This gown for delivery is the perfect combination of style and comfort when it’s time to head to the hospital. The V-neck design allows for quick, simple breastfeeding access, while a discreet front panel allows medical staff to set up fetal monitoring. Moreover, the loose, flowy fit will make it easier for your doctor to place an epidural. We especially love that this option resembles a dress more than a delivery gown, so you can wear it during pregnancy and beyond.

Material: 95% rayon/5% spandex | Size range: S to XXL | Care instructions: N/A

Our community says:

"So cozy and comfortable. I was happy to wear it." – Emily, mom of a 3-month-old and The Bump survey respondent

"I'm a fan of the comfort, price and the way it looks." – Jess, mom of a 1-month-old and a one-year-old and The Bump survey respondent

Buy Now

Best plus-size labor and delivery gown

Latched Mama Labor Dress 2.0
Image: Latched Mama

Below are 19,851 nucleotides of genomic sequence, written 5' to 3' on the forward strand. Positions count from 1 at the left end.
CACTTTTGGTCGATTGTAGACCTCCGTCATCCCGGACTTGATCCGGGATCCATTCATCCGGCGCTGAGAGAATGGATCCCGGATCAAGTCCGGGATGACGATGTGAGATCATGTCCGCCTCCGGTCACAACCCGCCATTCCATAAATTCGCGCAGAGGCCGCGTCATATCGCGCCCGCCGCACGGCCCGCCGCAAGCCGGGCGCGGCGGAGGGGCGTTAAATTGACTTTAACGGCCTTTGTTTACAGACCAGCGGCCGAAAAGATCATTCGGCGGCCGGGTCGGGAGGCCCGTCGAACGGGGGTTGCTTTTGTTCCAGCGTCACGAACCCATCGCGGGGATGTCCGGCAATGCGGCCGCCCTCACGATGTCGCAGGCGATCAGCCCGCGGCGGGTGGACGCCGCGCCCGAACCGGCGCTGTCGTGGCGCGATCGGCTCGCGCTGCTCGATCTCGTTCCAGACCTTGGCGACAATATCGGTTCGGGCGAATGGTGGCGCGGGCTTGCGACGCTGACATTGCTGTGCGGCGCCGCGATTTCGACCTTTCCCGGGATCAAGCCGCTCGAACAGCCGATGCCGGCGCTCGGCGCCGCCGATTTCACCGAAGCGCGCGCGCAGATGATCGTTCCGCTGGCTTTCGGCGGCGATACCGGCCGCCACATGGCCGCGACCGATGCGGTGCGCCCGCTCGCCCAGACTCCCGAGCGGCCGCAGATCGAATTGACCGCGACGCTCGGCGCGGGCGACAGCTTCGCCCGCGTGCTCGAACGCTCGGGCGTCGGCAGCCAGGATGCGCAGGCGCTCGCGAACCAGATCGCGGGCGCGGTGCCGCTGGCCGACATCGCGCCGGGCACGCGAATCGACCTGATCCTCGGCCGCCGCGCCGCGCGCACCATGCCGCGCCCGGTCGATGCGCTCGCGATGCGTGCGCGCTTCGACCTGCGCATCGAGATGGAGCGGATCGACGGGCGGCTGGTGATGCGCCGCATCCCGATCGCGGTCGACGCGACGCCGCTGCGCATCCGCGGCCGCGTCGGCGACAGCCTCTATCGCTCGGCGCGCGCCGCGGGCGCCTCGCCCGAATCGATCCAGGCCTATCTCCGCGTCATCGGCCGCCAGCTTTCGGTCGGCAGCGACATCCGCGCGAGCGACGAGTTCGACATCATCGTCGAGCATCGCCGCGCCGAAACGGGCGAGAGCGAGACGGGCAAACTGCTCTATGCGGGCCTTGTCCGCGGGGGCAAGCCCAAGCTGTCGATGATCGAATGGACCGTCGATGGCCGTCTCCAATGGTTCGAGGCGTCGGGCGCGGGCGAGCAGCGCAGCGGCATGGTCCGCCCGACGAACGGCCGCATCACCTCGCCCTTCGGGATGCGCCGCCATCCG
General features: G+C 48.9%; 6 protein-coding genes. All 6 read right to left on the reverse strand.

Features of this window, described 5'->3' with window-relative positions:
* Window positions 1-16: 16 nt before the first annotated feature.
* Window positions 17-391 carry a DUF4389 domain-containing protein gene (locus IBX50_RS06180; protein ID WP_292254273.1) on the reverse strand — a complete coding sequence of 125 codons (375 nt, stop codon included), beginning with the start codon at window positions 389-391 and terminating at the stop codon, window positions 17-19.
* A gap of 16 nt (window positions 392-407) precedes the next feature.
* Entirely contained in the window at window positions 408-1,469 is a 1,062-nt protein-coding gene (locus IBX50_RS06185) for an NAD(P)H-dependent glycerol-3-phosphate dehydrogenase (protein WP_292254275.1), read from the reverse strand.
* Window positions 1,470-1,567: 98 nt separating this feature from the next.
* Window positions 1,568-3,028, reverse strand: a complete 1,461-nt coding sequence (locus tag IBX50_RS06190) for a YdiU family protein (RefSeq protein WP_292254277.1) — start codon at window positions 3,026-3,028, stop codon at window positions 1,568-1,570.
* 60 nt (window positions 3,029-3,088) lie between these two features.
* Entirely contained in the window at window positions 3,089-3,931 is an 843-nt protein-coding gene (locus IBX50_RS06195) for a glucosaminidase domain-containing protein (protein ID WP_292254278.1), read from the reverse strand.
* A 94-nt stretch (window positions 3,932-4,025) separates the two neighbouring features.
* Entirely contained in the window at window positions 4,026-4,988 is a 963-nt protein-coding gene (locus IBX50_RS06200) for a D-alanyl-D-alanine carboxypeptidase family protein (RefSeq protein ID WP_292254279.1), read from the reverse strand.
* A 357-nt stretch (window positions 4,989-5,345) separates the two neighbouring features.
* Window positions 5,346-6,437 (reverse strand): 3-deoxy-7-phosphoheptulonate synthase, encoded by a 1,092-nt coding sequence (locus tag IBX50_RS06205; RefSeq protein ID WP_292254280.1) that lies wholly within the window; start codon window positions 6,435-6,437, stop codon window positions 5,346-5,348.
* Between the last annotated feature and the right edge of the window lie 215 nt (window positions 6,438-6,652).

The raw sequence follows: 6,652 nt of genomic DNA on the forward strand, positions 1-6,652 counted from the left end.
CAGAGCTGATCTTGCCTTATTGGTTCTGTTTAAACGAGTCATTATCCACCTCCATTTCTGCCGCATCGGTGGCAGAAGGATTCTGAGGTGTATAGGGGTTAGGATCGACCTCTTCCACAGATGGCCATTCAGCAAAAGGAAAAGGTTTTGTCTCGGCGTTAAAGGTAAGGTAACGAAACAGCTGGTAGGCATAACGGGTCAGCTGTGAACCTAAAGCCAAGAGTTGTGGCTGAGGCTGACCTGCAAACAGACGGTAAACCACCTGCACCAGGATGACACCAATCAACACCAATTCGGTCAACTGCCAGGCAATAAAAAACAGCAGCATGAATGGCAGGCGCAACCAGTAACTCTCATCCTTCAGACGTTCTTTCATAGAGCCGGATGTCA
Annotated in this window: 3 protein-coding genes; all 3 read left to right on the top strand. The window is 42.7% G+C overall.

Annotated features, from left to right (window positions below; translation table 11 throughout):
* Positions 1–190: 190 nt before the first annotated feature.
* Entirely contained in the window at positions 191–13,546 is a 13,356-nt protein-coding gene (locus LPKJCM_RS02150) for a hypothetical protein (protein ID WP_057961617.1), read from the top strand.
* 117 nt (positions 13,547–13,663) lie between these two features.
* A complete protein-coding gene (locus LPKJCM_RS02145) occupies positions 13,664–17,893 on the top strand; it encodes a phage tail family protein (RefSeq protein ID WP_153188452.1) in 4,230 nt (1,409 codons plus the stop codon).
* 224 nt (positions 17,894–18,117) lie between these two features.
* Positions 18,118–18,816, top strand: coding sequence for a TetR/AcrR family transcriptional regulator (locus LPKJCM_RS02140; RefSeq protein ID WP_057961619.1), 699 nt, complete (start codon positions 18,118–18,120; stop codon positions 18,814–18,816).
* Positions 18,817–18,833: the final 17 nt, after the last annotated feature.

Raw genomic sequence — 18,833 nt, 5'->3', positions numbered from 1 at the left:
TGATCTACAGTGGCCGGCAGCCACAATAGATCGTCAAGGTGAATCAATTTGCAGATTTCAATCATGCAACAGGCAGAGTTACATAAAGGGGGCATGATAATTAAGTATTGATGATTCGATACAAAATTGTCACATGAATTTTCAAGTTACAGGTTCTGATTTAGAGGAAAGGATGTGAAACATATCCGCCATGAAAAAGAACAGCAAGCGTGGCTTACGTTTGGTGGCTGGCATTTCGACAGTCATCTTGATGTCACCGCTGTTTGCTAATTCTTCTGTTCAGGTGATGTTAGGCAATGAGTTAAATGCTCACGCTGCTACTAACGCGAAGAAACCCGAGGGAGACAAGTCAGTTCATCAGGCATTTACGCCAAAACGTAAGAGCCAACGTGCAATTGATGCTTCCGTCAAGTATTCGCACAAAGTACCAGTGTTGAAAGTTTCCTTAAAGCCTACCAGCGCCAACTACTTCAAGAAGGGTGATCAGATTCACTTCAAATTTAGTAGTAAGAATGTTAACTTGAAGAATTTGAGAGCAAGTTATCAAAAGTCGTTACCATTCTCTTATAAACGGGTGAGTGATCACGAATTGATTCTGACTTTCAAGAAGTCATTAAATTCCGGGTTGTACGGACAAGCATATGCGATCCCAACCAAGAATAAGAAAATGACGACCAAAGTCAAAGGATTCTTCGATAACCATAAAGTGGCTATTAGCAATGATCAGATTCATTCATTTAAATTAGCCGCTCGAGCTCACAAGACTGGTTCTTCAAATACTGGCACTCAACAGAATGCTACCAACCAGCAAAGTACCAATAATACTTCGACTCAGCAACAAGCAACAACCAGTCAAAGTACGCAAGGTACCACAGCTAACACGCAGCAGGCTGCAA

Buying Options
Latched Mama|$64
What We Love
  • Offers plenty of coverage
  • Inclusive sizing options
  • Doubles as a postpartum nightgown
Things To Consider
  • Some colors sell out quickly
  • High price point

If dressing confidently and comfortably is part of your birth plan, then you definitely won’t want to miss this plus-size labor and delivery gown from Latched Mama. Snaps featured down the entire back provide secure closure—not to mention modesty—and an easy opening for an epidural. Meanwhile, shoulder snaps allow for immediate skin-to-skin contact after birth and easy breastfeeding access. And no need to worry about coming “undone” as you nurse; a small strap located underneath the thicker straps gives you access without losing the back portion of your dress. Unlike regular hospital gowns that have limited frontal access, this dress has petal flaps that open up to accommodate fetal monitoring and postpartum fundal massages (which help to eliminate the risk of hemorrhages on a still-contracting mother).